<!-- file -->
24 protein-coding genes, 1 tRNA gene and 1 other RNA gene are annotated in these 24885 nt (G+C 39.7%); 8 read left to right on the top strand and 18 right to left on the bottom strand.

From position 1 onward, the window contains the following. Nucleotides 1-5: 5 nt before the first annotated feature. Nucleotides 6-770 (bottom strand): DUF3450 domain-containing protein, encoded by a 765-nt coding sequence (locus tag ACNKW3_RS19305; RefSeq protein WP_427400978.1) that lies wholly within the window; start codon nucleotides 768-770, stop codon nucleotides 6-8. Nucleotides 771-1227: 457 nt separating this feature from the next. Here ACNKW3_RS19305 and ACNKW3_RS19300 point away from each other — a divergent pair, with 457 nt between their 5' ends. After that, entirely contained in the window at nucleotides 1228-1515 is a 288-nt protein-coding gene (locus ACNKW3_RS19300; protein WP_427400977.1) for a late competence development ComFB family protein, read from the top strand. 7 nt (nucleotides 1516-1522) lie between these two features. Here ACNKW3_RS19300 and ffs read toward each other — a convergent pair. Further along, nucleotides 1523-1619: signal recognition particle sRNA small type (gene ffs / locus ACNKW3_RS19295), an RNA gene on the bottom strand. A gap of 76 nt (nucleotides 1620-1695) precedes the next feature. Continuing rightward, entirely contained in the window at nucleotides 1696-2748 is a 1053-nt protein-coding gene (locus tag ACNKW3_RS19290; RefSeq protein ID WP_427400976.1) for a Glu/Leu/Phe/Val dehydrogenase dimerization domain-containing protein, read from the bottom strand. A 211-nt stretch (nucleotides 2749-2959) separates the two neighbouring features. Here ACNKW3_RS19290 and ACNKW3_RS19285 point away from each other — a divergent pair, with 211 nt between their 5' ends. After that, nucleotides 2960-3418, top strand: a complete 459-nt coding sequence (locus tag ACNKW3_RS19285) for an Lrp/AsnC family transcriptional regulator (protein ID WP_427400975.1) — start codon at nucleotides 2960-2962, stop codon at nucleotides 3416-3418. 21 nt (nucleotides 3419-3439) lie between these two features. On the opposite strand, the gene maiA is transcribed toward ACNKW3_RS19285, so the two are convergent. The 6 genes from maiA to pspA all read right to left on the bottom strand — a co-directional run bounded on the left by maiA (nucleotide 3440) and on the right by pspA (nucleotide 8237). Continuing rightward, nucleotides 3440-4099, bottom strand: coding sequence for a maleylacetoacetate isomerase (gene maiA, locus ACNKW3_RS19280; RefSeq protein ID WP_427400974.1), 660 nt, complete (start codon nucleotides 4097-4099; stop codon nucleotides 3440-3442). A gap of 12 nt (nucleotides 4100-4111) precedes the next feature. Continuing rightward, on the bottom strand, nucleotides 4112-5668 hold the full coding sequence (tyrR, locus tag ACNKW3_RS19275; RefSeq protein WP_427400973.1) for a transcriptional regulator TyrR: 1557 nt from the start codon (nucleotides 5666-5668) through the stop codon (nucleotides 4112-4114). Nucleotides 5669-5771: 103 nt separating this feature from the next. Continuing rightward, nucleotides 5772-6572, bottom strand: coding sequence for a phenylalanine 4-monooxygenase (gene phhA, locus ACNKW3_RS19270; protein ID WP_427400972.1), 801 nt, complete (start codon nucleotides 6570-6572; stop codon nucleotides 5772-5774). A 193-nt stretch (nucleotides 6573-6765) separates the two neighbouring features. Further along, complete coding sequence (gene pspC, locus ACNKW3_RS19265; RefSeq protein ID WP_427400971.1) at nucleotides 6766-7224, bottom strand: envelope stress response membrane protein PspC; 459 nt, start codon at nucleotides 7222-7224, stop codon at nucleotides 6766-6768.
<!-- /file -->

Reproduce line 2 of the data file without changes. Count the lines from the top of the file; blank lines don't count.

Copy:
From position 1 onward, the window contains the following. Nucleotides 1-5: 5 nt before the first annotated feature. Nucleotides 6-770 (bottom strand): DUF3450 domain-containing protein, encoded by a 765-nt coding sequence (locus tag ACNKW3_RS19305; RefSeq protein WP_427400978.1) that lies wholly within the window; start codon nucleotides 768-770, stop codon nucleotides 6-8. Nucleotides 771-1227: 457 nt separating this feature from the next. Here ACNKW3_RS19305 and ACNKW3_RS19300 point away from each other — a divergent pair, with 457 nt between their 5' ends. After that, entirely contained in the window at nucleotides 1228-1515 is a 288-nt protein-coding gene (locus ACNKW3_RS19300; protein WP_427400977.1) for a late competence development ComFB family protein, read from the top strand. 7 nt (nucleotides 1516-1522) lie between these two features. Here ACNKW3_RS19300 and ffs read toward each other — a convergent pair. Further along, nucleotides 1523-1619: signal recognition particle sRNA small type (gene ffs / locus ACNKW3_RS19295), an RNA gene on the bottom strand. A gap of 76 nt (nucleotides 1620-1695) precedes the next feature. Continuing rightward, entirely contained in the window at nucleotides 1696-2748 is a 1053-nt protein-coding gene (locus tag ACNKW3_RS19290; RefSeq protein ID WP_427400976.1) for a Glu/Leu/Phe/Val dehydrogenase dimerization domain-containing protein, read from the bottom strand. A 211-nt stretch (nucleotides 2749-2959) separates the two neighbouring features. Here ACNKW3_RS19290 and ACNKW3_RS19285 point away from each other — a divergent pair, with 211 nt between their 5' ends. After that, nucleotides 2960-3418, top strand: a complete 459-nt coding sequence (locus tag ACNKW3_RS19285) for an Lrp/AsnC family transcriptional regulator (protein ID WP_427400975.1) — start codon at nucleotides 2960-2962, stop codon at nucleotides 3416-3418. 21 nt (nucleotides 3419-3439) lie between these two features. On the opposite strand, the gene maiA is transcribed toward ACNKW3_RS19285, so the two are convergent. The 6 genes from maiA to pspA all read right to left on the bottom strand — a co-directional run bounded on the left by maiA (nucleotide 3440) and on the right by pspA (nucleotide 8237). Continuing rightward, nucleotides 3440-4099, bottom strand: coding sequence for a maleylacetoacetate isomerase (gene maiA, locus ACNKW3_RS19280; RefSeq protein ID WP_427400974.1), 660 nt, complete (start codon nucleotides 4097-4099; stop codon nucleotides 3440-3442). A gap of 12 nt (nucleotides 4100-4111) precedes the next feature. Continuing rightward, on the bottom strand, nucleotides 4112-5668 hold the full coding sequence (tyrR, locus tag ACNKW3_RS19275; RefSeq protein WP_427400973.1) for a transcriptional regulator TyrR: 1557 nt from the start codon (nucleotides 5666-5668) through the stop codon (nucleotides 4112-4114). Nucleotides 5669-5771: 103 nt separating this feature from the next. Continuing rightward, nucleotides 5772-6572, bottom strand: coding sequence for a phenylalanine 4-monooxygenase (gene phhA, locus ACNKW3_RS19270; protein ID WP_427400972.1), 801 nt, complete (start codon nucleotides 6570-6572; stop codon nucleotides 5772-5774). A 193-nt stretch (nucleotides 6573-6765) separates the two neighbouring features. Further along, complete coding sequence (gene pspC, locus ACNKW3_RS19265; RefSeq protein ID WP_427400971.1) at nucleotides 6766-7224, bottom strand: envelope stress response membrane protein PspC; 459 nt, start codon at nucleotides 7222-7224, stop codon at nucleotides 6766-6768.